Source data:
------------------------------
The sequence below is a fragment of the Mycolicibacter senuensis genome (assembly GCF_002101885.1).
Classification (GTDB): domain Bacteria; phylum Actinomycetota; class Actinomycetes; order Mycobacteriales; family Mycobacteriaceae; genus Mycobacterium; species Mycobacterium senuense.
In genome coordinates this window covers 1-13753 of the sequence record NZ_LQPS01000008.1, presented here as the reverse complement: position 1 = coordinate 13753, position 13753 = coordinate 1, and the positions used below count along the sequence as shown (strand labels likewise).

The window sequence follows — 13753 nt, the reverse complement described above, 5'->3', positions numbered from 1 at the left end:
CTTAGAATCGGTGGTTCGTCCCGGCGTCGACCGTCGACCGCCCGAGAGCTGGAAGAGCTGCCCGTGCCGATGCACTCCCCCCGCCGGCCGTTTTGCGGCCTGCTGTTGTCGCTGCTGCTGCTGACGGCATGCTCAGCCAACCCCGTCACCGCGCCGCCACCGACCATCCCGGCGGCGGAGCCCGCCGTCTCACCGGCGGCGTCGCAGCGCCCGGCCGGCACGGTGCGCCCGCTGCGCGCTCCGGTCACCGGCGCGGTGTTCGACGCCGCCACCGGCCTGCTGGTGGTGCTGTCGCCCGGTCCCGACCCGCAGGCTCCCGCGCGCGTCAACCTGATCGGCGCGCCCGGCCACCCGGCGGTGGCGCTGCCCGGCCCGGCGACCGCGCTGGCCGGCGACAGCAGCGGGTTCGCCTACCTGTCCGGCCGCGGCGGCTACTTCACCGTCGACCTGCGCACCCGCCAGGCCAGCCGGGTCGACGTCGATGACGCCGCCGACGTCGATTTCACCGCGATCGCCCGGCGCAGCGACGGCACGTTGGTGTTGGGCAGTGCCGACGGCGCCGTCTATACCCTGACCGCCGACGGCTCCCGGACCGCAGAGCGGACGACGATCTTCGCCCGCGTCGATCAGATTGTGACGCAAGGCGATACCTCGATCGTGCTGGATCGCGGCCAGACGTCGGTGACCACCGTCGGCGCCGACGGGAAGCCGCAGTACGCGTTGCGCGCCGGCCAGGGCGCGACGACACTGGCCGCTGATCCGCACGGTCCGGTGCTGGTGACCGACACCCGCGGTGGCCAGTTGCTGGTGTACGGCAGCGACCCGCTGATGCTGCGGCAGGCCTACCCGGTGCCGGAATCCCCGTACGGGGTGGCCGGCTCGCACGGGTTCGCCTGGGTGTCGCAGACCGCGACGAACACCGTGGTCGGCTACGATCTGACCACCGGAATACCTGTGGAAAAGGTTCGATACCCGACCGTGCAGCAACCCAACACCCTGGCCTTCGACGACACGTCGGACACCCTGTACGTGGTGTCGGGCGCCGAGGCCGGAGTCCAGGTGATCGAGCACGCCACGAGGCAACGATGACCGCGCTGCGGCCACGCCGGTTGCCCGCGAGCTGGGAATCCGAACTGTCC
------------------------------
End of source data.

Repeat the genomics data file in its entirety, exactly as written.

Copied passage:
The sequence below is a fragment of the Mycolicibacter senuensis genome (assembly GCF_002101885.1).
Classification (GTDB): domain Bacteria; phylum Actinomycetota; class Actinomycetes; order Mycobacteriales; family Mycobacteriaceae; genus Mycobacterium; species Mycobacterium senuense.
In genome coordinates this window covers 1-13753 of the sequence record NZ_LQPS01000008.1, presented here as the reverse complement: position 1 = coordinate 13753, position 13753 = coordinate 1, and the positions used below count along the sequence as shown (strand labels likewise).

The window sequence follows — 13753 nt, the reverse complement described above, 5'->3', positions numbered from 1 at the left end:
CTTAGAATCGGTGGTTCGTCCCGGCGTCGACCGTCGACCGCCCGAGAGCTGGAAGAGCTGCCCGTGCCGATGCACTCCCCCCGCCGGCCGTTTTGCGGCCTGCTGTTGTCGCTGCTGCTGCTGACGGCATGCTCAGCCAACCCCGTCACCGCGCCGCCACCGACCATCCCGGCGGCGGAGCCCGCCGTCTCACCGGCGGCGTCGCAGCGCCCGGCCGGCACGGTGCGCCCGCTGCGCGCTCCGGTCACCGGCGCGGTGTTCGACGCCGCCACCGGCCTGCTGGTGGTGCTGTCGCCCGGTCCCGACCCGCAGGCTCCCGCGCGCGTCAACCTGATCGGCGCGCCCGGCCACCCGGCGGTGGCGCTGCCCGGCCCGGCGACCGCGCTGGCCGGCGACAGCAGCGGGTTCGCCTACCTGTCCGGCCGCGGCGGCTACTTCACCGTCGACCTGCGCACCCGCCAGGCCAGCCGGGTCGACGTCGATGACGCCGCCGACGTCGATTTCACCGCGATCGCCCGGCGCAGCGACGGCACGTTGGTGTTGGGCAGTGCCGACGGCGCCGTCTATACCCTGACCGCCGACGGCTCCCGGACCGCAGAGCGGACGACGATCTTCGCCCGCGTCGATCAGATTGTGACGCAAGGCGATACCTCGATCGTGCTGGATCGCGGCCAGACGTCGGTGACCACCGTCGGCGCCGACGGGAAGCCGCAGTACGCGTTGCGCGCCGGCCAGGGCGCGACGACACTGGCCGCTGATCCGCACGGTCCGGTGCTGGTGACCGACACCCGCGGTGGCCAGTTGCTGGTGTACGGCAGCGACCCGCTGATGCTGCGGCAGGCCTACCCGGTGCCGGAATCCCCGTACGGGGTGGCCGGCTCGCACGGGTTCGCCTGGGTGTCGCAGACCGCGACGAACACCGTGGTCGGCTACGATCTGACCACCGGAATACCTGTGGAAAAGGTTCGATACCCGACCGTGCAGCAACCCAACACCCTGGCCTTCGACGACACGTCGGACACCCTGTACGTGGTGTCGGGCGCCGAGGCCGGAGTCCAGGTGATCGAGCACGCCACGAGGCAACGATGACCGCGCTGCGGCCACGCCGGTTGCCCGCGAGCTGGGAATCCGAACTGTCC